Saturday, May 28, 2005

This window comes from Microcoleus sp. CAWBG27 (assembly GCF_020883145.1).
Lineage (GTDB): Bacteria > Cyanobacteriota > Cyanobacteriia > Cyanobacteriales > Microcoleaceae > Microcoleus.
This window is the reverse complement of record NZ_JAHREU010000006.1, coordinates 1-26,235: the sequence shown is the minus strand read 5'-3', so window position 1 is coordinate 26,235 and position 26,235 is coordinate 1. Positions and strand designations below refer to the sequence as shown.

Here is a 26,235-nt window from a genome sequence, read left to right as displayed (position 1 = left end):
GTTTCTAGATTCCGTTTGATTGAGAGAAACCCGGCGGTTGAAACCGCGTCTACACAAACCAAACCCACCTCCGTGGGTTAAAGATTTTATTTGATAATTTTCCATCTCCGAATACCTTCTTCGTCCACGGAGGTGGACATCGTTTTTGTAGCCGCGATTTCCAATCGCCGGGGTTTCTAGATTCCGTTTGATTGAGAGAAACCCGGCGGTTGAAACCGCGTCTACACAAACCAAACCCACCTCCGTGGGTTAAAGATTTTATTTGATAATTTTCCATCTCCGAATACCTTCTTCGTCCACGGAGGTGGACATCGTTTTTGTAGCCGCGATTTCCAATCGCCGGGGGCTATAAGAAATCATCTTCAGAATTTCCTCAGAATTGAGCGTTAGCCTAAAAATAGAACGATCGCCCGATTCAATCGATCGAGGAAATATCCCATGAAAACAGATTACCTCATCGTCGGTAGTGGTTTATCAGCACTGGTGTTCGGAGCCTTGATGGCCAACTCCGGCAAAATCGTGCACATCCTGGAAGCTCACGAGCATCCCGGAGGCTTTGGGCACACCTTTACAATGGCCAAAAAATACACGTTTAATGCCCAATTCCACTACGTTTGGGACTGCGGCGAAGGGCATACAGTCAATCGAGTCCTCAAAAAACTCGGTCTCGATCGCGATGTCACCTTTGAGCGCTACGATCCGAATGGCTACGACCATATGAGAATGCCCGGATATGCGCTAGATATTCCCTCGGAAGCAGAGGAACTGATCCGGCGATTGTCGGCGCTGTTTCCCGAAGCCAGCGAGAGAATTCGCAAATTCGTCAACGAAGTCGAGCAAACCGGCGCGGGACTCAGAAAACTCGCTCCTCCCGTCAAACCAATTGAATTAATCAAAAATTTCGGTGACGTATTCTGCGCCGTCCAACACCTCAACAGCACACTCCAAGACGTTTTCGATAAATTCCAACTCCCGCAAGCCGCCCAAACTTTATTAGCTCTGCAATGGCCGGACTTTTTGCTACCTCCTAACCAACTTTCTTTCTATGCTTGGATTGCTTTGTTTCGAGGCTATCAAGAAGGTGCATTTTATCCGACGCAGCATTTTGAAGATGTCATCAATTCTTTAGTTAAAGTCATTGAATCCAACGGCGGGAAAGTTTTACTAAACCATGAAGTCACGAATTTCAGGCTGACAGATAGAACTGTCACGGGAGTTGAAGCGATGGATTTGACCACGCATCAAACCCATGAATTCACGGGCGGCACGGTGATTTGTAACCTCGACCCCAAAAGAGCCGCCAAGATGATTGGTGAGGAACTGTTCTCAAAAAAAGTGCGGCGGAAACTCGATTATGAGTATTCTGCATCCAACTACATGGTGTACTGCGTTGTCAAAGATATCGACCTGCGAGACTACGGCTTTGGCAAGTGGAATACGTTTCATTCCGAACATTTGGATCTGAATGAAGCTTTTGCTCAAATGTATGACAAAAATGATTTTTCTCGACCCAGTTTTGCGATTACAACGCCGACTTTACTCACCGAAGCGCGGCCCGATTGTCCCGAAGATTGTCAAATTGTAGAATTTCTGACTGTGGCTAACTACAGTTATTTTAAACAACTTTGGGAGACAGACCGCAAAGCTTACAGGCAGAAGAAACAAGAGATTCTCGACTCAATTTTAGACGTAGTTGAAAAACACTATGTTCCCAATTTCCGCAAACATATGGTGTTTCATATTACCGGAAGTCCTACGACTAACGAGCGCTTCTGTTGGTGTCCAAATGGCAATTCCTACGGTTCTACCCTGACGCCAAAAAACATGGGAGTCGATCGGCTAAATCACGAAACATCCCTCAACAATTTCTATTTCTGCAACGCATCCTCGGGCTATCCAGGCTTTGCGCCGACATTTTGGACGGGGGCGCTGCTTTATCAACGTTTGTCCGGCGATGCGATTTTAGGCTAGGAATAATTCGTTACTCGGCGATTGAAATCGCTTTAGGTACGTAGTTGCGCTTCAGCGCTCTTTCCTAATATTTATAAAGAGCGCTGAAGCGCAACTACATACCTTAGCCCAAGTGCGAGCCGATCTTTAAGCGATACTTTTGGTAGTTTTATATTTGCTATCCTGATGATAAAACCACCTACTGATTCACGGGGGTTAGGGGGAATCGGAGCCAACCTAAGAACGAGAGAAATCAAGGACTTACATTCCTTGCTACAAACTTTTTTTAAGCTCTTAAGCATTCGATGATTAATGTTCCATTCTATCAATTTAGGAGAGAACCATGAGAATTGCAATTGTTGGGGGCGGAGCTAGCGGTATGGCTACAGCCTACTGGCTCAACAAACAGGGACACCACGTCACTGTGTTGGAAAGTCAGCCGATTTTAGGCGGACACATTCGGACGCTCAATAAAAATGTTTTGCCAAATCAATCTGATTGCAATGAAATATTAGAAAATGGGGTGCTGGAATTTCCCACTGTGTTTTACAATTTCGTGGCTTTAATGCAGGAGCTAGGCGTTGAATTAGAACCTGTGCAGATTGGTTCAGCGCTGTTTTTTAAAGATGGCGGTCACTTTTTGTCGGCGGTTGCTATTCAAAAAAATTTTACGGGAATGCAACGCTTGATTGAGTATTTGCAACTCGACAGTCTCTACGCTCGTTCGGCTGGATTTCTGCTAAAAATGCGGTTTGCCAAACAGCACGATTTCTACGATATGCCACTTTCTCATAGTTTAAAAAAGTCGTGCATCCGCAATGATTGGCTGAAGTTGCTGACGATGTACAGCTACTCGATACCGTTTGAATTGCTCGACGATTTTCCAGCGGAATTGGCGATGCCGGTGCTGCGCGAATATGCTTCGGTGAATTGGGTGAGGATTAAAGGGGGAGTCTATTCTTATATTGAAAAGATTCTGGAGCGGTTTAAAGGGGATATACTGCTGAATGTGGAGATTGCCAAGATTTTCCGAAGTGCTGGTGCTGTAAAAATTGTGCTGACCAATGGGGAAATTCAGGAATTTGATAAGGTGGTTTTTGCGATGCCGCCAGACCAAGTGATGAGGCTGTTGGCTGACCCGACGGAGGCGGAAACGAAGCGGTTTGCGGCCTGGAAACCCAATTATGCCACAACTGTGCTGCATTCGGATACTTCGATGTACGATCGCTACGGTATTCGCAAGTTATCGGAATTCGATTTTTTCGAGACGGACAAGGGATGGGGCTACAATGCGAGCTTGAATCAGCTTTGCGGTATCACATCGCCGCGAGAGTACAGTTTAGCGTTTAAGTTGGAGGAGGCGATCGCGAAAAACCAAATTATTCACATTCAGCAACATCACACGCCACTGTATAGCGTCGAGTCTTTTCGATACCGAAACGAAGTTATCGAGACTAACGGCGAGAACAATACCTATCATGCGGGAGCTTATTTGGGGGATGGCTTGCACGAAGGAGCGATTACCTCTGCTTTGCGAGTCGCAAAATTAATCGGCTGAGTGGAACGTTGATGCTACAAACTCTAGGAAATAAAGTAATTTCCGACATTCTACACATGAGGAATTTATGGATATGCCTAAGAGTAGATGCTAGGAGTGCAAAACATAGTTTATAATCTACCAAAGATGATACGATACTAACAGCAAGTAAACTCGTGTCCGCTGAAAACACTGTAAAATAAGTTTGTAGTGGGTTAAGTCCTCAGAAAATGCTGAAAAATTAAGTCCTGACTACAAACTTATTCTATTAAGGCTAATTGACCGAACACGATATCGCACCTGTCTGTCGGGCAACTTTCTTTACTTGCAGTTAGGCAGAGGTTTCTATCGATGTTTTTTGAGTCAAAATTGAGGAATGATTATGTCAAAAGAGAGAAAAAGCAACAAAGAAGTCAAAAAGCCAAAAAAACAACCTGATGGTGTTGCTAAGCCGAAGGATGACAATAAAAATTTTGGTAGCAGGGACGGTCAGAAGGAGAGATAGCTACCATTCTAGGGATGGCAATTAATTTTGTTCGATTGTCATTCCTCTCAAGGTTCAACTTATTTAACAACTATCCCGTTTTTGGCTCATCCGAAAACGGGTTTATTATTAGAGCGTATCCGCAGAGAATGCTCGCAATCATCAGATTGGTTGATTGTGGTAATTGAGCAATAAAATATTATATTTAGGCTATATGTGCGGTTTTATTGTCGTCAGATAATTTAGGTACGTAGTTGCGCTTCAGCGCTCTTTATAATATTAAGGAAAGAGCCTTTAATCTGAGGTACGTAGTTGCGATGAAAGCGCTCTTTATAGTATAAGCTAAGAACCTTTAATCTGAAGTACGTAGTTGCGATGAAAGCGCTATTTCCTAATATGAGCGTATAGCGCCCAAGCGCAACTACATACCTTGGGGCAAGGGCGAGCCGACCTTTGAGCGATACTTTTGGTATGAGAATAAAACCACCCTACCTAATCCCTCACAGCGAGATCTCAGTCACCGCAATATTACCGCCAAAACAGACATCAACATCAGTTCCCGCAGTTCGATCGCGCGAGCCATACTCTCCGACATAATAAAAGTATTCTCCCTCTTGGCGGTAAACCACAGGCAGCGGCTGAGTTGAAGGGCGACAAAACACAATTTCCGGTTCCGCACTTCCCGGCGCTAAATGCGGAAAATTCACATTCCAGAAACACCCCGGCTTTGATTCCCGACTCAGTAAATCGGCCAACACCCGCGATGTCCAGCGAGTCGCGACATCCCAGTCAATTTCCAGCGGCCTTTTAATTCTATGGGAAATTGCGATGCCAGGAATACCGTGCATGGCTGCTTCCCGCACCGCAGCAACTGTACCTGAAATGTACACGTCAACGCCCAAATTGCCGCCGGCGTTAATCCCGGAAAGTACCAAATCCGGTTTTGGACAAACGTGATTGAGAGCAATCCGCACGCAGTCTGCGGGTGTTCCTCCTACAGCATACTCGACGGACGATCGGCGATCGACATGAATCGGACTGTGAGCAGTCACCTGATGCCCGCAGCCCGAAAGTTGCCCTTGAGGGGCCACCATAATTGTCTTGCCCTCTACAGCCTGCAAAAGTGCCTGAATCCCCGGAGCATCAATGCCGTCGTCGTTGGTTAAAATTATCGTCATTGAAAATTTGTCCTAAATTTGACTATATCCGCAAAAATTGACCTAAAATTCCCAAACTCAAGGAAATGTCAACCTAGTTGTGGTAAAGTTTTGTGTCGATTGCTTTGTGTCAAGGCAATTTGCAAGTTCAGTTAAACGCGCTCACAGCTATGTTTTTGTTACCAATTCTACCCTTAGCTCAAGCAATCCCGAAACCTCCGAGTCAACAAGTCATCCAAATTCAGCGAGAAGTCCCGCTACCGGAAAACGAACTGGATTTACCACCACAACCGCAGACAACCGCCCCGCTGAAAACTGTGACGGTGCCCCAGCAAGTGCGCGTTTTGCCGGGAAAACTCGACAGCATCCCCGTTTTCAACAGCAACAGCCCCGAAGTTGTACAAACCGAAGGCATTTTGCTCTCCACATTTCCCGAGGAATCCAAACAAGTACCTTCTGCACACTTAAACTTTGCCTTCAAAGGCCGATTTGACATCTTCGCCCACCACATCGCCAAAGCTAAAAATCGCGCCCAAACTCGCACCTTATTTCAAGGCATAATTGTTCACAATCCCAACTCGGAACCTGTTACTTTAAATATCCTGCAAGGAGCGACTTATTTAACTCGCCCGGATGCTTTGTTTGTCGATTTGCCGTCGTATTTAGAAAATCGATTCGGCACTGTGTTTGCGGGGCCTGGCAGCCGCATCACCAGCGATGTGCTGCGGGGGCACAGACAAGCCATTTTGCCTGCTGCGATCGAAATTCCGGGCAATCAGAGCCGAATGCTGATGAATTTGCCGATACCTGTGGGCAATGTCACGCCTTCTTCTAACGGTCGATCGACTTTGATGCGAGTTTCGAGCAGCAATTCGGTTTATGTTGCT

The seats were arranged in concentric circles and I found a spot in the last ring, squinting in the sun that spread like a beach through the open walls and onto the cabin floor. A man in jeans and a long white shirt, whom I recognized as the friendly guy from the bus who walked up and down the aisle and offered people water from a large bottle of Poland Spring, took a chair in the inner row. He picked up a narrow wooden drum, wedged it under his elbow and against the side of his body, and closed his eyes and started to play a complex rhythm. There was singing from the back, quietly at first, then louder as the room filled with people. After a few moments the man put down his drum and picked up a siddur: "Please turn to page 252," he said. I realized, with surprise, that this must be the rabbi, sitting among the sixty of us just like a real person. Now the sun was setting, casting long orange streaks through the roof window and creating patterns like ribbons in between the rows of our summer sandals, and I could hear crickets outside in the grass trying to compete with our music.